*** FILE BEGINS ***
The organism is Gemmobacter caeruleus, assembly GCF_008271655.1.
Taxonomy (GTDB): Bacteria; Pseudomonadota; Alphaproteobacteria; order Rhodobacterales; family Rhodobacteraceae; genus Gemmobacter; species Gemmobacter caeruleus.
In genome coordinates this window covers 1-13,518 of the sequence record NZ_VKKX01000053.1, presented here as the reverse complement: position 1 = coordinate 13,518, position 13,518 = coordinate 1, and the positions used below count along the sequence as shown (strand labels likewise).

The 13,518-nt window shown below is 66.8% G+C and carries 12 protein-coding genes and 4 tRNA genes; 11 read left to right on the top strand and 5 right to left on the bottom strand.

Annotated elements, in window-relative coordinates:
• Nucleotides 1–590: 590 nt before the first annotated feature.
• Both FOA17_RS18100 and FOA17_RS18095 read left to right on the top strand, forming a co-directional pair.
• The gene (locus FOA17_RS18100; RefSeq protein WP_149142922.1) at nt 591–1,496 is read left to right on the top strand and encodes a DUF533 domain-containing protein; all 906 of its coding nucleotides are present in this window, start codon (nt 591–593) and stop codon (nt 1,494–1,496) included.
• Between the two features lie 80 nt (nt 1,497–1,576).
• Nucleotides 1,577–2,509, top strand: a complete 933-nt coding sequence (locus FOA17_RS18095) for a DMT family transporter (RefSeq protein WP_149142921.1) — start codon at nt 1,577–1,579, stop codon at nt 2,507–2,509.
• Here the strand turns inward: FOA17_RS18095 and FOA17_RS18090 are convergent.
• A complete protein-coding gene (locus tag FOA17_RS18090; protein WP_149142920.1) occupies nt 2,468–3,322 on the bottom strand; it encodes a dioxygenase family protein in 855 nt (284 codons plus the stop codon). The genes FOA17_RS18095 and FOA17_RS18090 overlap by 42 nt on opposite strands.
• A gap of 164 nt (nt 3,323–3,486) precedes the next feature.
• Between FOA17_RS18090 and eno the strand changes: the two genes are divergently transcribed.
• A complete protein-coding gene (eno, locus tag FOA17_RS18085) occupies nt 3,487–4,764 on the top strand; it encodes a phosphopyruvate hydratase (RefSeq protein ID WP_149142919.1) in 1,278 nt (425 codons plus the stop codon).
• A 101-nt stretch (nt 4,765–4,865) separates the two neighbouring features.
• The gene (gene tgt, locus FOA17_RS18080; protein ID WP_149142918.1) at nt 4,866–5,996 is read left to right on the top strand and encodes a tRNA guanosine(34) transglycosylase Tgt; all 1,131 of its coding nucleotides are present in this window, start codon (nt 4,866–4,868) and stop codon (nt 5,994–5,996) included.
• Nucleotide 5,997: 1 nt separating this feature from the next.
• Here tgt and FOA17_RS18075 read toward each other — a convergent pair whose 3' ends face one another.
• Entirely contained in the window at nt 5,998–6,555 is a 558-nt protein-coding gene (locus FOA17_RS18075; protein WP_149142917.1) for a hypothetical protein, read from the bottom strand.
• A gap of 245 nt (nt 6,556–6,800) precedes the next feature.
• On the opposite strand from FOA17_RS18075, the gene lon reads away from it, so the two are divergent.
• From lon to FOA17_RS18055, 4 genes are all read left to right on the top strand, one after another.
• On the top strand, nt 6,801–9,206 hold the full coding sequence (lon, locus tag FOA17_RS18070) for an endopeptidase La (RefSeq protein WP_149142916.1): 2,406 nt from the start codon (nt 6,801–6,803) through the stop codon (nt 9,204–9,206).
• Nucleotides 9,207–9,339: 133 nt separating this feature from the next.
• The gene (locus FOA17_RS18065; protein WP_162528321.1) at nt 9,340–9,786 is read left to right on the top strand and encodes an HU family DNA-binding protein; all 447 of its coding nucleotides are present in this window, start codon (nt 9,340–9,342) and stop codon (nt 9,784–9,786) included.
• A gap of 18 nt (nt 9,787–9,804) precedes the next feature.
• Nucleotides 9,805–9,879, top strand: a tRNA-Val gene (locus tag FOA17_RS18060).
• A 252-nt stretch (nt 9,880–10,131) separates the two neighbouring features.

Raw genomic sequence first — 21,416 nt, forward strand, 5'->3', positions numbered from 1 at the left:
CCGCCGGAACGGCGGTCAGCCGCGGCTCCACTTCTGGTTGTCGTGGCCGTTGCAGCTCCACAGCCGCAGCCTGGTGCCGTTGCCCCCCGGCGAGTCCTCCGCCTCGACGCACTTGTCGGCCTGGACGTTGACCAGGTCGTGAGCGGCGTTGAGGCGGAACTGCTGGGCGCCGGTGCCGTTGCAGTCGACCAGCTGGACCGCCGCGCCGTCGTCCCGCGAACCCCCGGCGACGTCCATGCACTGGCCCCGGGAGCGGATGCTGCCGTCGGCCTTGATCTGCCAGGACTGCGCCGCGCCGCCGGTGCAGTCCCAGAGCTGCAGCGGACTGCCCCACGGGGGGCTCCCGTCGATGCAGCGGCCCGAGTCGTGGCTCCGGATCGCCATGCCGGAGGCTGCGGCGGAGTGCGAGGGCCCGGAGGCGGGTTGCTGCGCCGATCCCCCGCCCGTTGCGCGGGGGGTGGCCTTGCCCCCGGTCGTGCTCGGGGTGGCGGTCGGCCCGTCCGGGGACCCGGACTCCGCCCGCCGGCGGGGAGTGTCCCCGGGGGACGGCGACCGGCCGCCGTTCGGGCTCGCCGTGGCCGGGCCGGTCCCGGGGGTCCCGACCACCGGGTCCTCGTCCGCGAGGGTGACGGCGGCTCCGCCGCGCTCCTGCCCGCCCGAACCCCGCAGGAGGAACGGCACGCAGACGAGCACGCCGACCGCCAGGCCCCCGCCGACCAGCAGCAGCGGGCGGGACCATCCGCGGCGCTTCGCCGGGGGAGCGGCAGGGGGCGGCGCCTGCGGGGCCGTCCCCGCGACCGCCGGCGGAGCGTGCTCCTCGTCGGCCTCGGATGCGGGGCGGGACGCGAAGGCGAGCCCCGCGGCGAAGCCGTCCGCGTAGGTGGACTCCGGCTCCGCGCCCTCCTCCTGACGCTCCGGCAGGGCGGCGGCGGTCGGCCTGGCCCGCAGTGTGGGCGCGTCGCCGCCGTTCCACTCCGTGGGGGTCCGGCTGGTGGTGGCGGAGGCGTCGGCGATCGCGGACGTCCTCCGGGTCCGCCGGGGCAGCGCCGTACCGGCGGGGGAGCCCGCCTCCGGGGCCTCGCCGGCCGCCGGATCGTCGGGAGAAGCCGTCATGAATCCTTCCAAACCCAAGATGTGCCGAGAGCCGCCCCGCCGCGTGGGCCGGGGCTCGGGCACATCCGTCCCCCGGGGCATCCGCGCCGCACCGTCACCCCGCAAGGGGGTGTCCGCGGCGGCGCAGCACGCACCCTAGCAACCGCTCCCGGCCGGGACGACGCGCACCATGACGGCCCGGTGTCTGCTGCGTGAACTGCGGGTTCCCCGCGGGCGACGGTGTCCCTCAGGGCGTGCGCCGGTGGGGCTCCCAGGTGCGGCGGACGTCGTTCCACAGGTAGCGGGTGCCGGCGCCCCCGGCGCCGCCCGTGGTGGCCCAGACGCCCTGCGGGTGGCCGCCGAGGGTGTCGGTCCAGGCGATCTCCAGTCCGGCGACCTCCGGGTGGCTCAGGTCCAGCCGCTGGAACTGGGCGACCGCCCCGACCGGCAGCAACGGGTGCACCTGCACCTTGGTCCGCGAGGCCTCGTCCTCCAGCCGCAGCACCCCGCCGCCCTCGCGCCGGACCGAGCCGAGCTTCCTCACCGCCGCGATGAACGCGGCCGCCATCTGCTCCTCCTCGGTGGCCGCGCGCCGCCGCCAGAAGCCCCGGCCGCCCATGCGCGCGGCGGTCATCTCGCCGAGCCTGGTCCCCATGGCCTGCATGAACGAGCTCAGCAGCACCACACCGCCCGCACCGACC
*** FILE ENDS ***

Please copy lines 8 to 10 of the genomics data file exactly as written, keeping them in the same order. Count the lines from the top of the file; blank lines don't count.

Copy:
• The gene (locus FOA17_RS18100; RefSeq protein WP_149142922.1) at nt 591–1,496 is read left to right on the top strand and encodes a DUF533 domain-containing protein; all 906 of its coding nucleotides are present in this window, start codon (nt 591–593) and stop codon (nt 1,494–1,496) included.
• Between the two features lie 80 nt (nt 1,497–1,576).
• Nucleotides 1,577–2,509, top strand: a complete 933-nt coding sequence (locus FOA17_RS18095) for a DMT family transporter (RefSeq protein WP_149142921.1) — start codon at nt 1,577–1,579, stop codon at nt 2,507–2,509.